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Rail trail from Boscawen to Lebanon is up for a national honor

  • With Brent Bell in the front, Randy Pierce raises his arm in a victory salute while biking the Northern Rail Trail in Lebanon, on June 27, 2014. Valley News file

  • Scenes from a walk along a Concord section of the Pan AM railroad on Thursday, October 25, 2018. The Friends of the Northern Rail Trail, along with other agencies, are trying to extend the trail, which begins in Boscawen and stretches to Lebanon, into Concord. Caitlin Andrews

  • Unidentified cross county skiers makes their way through the Lebanon access point of the Northern Rail Trail on Monday, February 13, 2017 in Lebanon, N.H. (Valley News - Jovelle Tamayo) Copyright Valley News. May not be reprinted or used online without permission. Send requests to permission@vnews.com. Jovelle Tamayo

  • ----Concord Boscawen Franklin Danbury Wilmot Andover Grafton Orange Canaan Enfield Lebanon CHARLOTTE THIBAULT / Monitor staff Source: Friends of Northern Rail Trail in Merrimack County; Charles F. Martin Northern Rail Trail Completed trail from Lebanon through Boscawen 0 7 MILES ---- Charlotte Thibault

Monitor staff
Published: 8/2/2021 5:13:17 PM

Fans of the Northern Rail Trail are hoping that the national Rails-to-Trails Conservancy will place it in that group’s Hall of Fame, and they need online votes to make it happen.

The 59-mile trail that runs west from Boscawen to Lebanon is going up against two trails in the contest: one on the coast of Delaware and one in central Iowa.

Nominees are selected based on merits such as scenic value, use, historical significance and community connections, but the final designation seems to be based solely on online voting.

Voting runs through the end of Friday, Aug. 6. The winner will be announced later this summer. Voting is at the link: rtc.li/hof-vote-2021.

The Northern Rail Trail was made possible in 1996 when the state purchased an abandoned rail line that was last used by Boston & Maine Railroad. That rail line dated back to 1847. The long, thin stretch of property was planned as a snowmobile trail, and considerable volunteer effort has turned it into a year-round facility.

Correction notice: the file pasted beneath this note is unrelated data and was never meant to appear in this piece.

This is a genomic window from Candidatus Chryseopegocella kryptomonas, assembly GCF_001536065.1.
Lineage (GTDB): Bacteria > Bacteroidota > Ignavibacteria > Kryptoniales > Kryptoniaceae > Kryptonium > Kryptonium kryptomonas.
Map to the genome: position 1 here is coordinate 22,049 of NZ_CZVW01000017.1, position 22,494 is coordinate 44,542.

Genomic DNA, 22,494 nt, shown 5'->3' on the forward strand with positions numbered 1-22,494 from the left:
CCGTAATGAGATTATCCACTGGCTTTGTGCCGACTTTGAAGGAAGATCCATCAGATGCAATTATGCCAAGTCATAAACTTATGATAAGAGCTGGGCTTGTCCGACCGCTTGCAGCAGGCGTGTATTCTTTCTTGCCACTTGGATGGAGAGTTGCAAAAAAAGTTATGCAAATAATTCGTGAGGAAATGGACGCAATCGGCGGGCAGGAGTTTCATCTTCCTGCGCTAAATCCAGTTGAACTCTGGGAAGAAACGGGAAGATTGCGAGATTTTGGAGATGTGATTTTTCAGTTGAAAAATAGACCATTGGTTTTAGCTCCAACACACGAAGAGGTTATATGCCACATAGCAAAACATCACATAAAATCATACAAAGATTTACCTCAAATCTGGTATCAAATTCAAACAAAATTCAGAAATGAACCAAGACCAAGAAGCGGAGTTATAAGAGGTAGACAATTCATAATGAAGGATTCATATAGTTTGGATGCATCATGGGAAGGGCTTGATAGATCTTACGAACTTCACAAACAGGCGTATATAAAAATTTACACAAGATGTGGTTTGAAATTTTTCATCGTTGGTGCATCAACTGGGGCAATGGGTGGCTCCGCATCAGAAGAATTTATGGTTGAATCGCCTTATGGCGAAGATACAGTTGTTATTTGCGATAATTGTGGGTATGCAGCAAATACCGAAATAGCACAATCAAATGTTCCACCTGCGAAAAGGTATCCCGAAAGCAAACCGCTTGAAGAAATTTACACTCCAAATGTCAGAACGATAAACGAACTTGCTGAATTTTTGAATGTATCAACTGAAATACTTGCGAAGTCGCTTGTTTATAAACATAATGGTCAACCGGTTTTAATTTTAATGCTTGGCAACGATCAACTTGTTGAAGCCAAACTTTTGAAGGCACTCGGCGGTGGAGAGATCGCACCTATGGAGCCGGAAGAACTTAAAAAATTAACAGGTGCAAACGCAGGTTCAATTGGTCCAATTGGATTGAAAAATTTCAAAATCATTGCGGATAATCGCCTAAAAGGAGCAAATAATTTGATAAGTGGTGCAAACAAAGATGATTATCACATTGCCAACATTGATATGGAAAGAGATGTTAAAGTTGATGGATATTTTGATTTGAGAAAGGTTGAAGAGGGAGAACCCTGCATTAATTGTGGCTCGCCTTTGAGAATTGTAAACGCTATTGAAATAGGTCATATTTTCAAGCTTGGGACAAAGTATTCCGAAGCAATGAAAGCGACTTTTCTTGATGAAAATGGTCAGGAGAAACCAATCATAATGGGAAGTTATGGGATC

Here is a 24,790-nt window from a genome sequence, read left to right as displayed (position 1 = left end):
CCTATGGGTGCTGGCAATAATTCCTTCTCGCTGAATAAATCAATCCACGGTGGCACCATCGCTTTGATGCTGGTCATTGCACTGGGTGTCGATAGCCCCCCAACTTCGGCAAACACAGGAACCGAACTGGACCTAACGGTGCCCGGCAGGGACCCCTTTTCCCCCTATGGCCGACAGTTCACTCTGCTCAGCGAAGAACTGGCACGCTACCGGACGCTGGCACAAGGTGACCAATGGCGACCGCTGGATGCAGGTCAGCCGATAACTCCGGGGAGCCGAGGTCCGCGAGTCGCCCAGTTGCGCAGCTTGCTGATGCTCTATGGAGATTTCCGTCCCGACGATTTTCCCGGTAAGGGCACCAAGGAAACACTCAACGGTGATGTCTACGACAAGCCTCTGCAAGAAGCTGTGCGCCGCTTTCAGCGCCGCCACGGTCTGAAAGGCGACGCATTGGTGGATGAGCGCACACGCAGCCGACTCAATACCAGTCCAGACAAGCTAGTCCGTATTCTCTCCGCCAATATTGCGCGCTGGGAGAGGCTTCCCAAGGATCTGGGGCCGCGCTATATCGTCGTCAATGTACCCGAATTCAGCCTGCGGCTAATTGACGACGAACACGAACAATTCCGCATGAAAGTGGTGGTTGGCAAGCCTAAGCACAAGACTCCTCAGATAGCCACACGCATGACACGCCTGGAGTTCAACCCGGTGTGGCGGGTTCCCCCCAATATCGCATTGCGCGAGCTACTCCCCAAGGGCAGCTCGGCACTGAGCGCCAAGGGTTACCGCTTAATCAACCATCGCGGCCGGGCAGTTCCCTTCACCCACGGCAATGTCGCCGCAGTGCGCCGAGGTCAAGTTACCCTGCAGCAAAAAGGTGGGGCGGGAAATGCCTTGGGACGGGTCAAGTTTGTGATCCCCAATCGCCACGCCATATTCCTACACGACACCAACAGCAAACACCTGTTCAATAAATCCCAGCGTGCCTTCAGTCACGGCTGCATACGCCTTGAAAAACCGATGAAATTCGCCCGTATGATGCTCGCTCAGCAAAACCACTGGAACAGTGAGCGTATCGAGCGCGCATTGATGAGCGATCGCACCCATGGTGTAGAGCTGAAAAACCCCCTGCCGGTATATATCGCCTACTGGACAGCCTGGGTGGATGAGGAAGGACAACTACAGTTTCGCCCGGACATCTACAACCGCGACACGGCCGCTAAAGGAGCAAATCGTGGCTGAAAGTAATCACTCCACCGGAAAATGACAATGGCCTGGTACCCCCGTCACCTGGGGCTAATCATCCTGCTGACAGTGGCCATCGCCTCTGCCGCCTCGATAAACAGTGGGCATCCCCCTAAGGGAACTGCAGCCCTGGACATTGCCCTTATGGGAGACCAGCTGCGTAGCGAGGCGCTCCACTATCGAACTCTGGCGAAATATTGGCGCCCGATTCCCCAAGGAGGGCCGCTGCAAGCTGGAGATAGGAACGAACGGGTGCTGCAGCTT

“While we’ve always known how important trails are to communities nationwide, this past year has proven the immeasurable impact they deliver to our health, well-being and the social fabric of the places where we live, work and play,” said Brandi Horton, vice president of communications for the national conservancy.

Some want the state or city of Concord to buy the right of way of six miles of line being abandoned by Pan Am Railways, which would allow the rail trail to be extended to Horseshoe Pond in Concord in what is being called the Merrimack River Greenway Trail. Others argue that this stretch of rail line should be left in place for future use, either recreational or commercial, perhaps allowing a “rails and trails” facility to be created for side-by-side usage.

(David Brooks can be reached at 369-3313 or dbrooks@cmonitor.com or on Twitter @GraniteGeek.)

David Brooks bio photo

David Brooks is a reporter and the writer of the sci/tech column Granite Geek and blog granitegeek.org, as well as moderator of the monthly Science Cafe Concord events. After obtaining a bachelor’s degree in mathematics he became a newspaperman, working in Virginia and Tennessee before spending 28 years at the Nashua Telegraph . He joined the Monitor in 2015.



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